Gordon G. Gallup, Jr., Susan M. Hughes and Franco Dispenza have found that people with sexy voices get more sex and have more symmetrical body shapes.
In "Ratings of voice attractiveness predict sexual behavior and body configuration," published in the September issue of Evolution and Human Behavior, published by Elsevier, Susan Hughes, Franco Dispenza, and Gordon Gallup of the University's department of psychology tested 149 men and women by having them listen to recorded, neutral voices counting from 1 to 10. They were then asked to rate the anonymous voices on a scale from "very unattractive" to "very attractive." The results were compared to surveys and morphological measurements taken among the speakers. Researchers discovered that people whose voices are judged to be attractive tend to have sexual intercourse at an earlier age, have more sexual partners than those with voices rated less attractive, and are more prone to sexual infidelity. They also have more sex partners among people involved in other relationships.
"In short," Gallup said, "ratings of voice attractiveness are correlated with promiscuity in both men and women."
The fact that people with more symmetrical bodies have sexier voices is especially interesting. This suggests that the quality of development of a fetus translates into not just a more attractive symmetrical appearance but also into a throat shape that creates more pleasing vocal sounds.
The full paper is on-line.(PDF format)
We investigated the relationship between ratings of voice attractiveness and sexually dimorphic differences in shoulder-to-hip ratios (SHR) and waist-to-hip ratios (WHR), as well as different features of sexual behavior. Opposite-sex voice attractiveness ratings were positively correlated with SHR in males and negatively correlated with WHR in females. For both sexes, ratings of opposite-sex voice attractiveness also predicted reported age of first sexual intercourse, number of sexual partners, number of extra-pair copulation (EPC) partners, and number of partners that they had intercourse with that were involved in another relationship (i.e., were themselves chosen as an EPC partner). Coupled with previous findings showing a relationship between voice attractiveness and bilateral symmetry, these results provide additional evidence that the sound of a personís voice may serve as an important multidimensional fitness indicator.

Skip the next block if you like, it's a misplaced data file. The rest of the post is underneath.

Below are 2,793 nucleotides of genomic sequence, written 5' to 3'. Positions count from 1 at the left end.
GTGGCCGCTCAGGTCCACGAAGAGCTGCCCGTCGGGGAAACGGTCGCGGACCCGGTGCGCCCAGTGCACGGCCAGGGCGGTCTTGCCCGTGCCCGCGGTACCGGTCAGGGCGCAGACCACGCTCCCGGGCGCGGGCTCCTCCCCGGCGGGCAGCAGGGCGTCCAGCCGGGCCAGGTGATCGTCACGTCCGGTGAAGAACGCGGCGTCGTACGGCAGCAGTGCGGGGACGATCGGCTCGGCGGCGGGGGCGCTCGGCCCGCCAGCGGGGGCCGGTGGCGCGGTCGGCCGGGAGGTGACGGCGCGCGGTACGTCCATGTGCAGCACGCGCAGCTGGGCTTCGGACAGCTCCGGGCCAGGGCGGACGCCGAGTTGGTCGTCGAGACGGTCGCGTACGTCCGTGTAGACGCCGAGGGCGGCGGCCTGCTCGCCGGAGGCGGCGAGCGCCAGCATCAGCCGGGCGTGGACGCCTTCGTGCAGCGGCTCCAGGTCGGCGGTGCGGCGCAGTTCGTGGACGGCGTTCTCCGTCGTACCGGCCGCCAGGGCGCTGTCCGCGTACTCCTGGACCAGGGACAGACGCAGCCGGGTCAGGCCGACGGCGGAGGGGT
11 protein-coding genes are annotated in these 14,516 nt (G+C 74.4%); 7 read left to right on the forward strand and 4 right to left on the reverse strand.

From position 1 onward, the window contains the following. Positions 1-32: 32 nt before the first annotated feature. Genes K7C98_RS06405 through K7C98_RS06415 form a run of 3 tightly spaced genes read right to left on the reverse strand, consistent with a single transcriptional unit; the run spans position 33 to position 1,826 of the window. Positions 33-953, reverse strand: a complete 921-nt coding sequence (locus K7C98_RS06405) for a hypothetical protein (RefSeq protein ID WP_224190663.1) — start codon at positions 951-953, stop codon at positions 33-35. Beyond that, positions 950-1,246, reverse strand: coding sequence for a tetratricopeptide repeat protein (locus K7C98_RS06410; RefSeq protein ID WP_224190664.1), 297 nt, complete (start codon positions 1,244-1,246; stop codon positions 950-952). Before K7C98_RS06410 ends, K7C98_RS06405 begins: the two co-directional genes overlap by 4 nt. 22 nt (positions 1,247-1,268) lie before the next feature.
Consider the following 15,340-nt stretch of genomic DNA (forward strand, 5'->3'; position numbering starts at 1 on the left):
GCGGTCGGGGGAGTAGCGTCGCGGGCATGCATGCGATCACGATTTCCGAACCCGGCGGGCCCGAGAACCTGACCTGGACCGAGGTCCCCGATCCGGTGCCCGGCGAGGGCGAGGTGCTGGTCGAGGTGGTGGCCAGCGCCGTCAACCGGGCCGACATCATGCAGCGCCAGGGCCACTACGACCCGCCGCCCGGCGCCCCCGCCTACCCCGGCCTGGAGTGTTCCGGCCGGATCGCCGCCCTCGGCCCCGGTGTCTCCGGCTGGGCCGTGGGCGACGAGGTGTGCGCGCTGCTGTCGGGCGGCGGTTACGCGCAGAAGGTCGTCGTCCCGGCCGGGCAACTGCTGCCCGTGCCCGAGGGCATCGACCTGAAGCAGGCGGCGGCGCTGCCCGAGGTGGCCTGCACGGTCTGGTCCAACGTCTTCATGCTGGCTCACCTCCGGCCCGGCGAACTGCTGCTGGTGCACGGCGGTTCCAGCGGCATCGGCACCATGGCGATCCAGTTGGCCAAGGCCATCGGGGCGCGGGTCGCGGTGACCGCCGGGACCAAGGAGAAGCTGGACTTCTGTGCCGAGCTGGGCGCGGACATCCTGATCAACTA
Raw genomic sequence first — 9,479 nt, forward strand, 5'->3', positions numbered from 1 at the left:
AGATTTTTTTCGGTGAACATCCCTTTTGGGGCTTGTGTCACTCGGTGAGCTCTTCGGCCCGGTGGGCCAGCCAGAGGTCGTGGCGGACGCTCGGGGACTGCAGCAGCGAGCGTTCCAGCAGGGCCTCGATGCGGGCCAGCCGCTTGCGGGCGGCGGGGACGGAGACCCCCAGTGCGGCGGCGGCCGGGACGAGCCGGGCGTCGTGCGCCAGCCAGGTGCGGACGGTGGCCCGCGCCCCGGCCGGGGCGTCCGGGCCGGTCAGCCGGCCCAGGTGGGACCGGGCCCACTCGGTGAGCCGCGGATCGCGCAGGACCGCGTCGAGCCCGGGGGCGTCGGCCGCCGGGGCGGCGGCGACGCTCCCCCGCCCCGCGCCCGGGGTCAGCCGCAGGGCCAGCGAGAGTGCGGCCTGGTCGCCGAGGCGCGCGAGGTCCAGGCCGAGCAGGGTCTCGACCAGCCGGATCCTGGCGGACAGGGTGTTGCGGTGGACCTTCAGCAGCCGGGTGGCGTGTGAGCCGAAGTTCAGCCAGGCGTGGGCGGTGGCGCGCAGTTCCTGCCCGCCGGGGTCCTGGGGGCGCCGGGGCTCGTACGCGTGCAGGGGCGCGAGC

A sexy voice might be more important for a female than a male. Males might be better off with bigger shoulders.
It is interesting that voice attractiveness was a better predictor of sexual behavior in females than WHR was. The best predictor of promiscuity (as measured by number of sexual partners) in males was SHR, whereas in females, it was voice attractiveness. As shown in Table 2, the correlations between opposite-sex ratings of voice attractiveness and sexual behavior in females were consistently higher than those found for WHR and sexual behavior. However, just the opposite was true for males (see Table 1). Among males, SHR was a better predictor of sexual behavior than voice was. For example, whereas opposite-sex voice attractiveness accounted for 13% of the variance in promiscuity among males, SHR accounted for 28% of the variance in male promiscuity. The same sex differences held for the relationship between voice and body configuration. Male SHR accounted for more variance (25%) in opposite sex ratings of voice attractiveness than did female WHR (14%).
Perhaps people with unsexy voices should avoid talking much in bars.
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